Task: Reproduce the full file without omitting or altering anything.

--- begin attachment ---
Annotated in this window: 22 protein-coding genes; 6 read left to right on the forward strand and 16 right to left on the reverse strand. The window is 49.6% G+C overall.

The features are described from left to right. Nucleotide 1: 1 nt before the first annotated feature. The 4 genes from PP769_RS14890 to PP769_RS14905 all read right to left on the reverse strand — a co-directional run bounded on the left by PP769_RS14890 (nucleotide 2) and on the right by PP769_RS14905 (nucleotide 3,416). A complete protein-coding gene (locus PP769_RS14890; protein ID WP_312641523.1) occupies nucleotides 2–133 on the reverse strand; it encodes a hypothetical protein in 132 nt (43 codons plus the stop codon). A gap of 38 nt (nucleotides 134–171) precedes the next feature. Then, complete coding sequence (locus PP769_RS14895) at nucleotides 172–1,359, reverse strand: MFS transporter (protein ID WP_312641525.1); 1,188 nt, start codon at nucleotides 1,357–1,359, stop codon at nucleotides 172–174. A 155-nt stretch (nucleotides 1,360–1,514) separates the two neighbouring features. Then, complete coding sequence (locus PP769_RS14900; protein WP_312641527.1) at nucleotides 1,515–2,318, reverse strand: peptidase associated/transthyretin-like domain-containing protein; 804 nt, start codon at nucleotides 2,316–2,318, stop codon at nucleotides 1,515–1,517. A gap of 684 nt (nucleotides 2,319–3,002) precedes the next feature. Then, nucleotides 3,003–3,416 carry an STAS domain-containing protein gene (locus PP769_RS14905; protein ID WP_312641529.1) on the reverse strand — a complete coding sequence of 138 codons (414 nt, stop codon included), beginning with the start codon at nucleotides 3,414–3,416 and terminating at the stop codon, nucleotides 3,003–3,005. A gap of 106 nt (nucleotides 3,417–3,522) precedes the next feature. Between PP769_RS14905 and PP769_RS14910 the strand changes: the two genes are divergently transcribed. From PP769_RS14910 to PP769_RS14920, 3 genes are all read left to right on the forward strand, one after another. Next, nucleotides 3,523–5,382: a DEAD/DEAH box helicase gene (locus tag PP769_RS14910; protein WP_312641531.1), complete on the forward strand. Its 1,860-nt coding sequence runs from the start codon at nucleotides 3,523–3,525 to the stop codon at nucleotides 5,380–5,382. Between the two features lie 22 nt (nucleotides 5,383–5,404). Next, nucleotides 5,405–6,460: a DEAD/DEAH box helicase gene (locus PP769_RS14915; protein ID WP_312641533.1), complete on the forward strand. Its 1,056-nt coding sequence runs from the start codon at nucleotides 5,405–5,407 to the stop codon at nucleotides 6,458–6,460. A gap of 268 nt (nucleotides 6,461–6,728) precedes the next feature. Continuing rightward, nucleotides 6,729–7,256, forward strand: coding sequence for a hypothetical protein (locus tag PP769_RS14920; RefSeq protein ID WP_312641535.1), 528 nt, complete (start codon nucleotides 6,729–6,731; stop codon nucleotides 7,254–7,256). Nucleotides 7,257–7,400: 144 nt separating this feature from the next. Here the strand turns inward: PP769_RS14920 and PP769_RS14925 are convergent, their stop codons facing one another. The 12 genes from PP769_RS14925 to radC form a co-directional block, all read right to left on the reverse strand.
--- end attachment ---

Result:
Annotated in this window: 22 protein-coding genes; 6 read left to right on the forward strand and 16 right to left on the reverse strand. The window is 49.6% G+C overall.

The features are described from left to right. Nucleotide 1: 1 nt before the first annotated feature. The 4 genes from PP769_RS14890 to PP769_RS14905 all read right to left on the reverse strand — a co-directional run bounded on the left by PP769_RS14890 (nucleotide 2) and on the right by PP769_RS14905 (nucleotide 3,416). A complete protein-coding gene (locus PP769_RS14890; protein ID WP_312641523.1) occupies nucleotides 2–133 on the reverse strand; it encodes a hypothetical protein in 132 nt (43 codons plus the stop codon). A gap of 38 nt (nucleotides 134–171) precedes the next feature. Then, complete coding sequence (locus PP769_RS14895) at nucleotides 172–1,359, reverse strand: MFS transporter (protein ID WP_312641525.1); 1,188 nt, start codon at nucleotides 1,357–1,359, stop codon at nucleotides 172–174. A 155-nt stretch (nucleotides 1,360–1,514) separates the two neighbouring features. Then, complete coding sequence (locus PP769_RS14900; protein WP_312641527.1) at nucleotides 1,515–2,318, reverse strand: peptidase associated/transthyretin-like domain-containing protein; 804 nt, start codon at nucleotides 2,316–2,318, stop codon at nucleotides 1,515–1,517. A gap of 684 nt (nucleotides 2,319–3,002) precedes the next feature. Then, nucleotides 3,003–3,416 carry an STAS domain-containing protein gene (locus PP769_RS14905; protein ID WP_312641529.1) on the reverse strand — a complete coding sequence of 138 codons (414 nt, stop codon included), beginning with the start codon at nucleotides 3,414–3,416 and terminating at the stop codon, nucleotides 3,003–3,005. A gap of 106 nt (nucleotides 3,417–3,522) precedes the next feature. Between PP769_RS14905 and PP769_RS14910 the strand changes: the two genes are divergently transcribed. From PP769_RS14910 to PP769_RS14920, 3 genes are all read left to right on the forward strand, one after another. Next, nucleotides 3,523–5,382: a DEAD/DEAH box helicase gene (locus tag PP769_RS14910; protein WP_312641531.1), complete on the forward strand. Its 1,860-nt coding sequence runs from the start codon at nucleotides 3,523–3,525 to the stop codon at nucleotides 5,380–5,382. Between the two features lie 22 nt (nucleotides 5,383–5,404). Next, nucleotides 5,405–6,460: a DEAD/DEAH box helicase gene (locus PP769_RS14915; protein ID WP_312641533.1), complete on the forward strand. Its 1,056-nt coding sequence runs from the start codon at nucleotides 5,405–5,407 to the stop codon at nucleotides 6,458–6,460. A gap of 268 nt (nucleotides 6,461–6,728) precedes the next feature. Continuing rightward, nucleotides 6,729–7,256, forward strand: coding sequence for a hypothetical protein (locus tag PP769_RS14920; RefSeq protein ID WP_312641535.1), 528 nt, complete (start codon nucleotides 6,729–6,731; stop codon nucleotides 7,254–7,256). Nucleotides 7,257–7,400: 144 nt separating this feature from the next. Here the strand turns inward: PP769_RS14920 and PP769_RS14925 are convergent, their stop codons facing one another. The 12 genes from PP769_RS14925 to radC form a co-directional block, all read right to left on the reverse strand.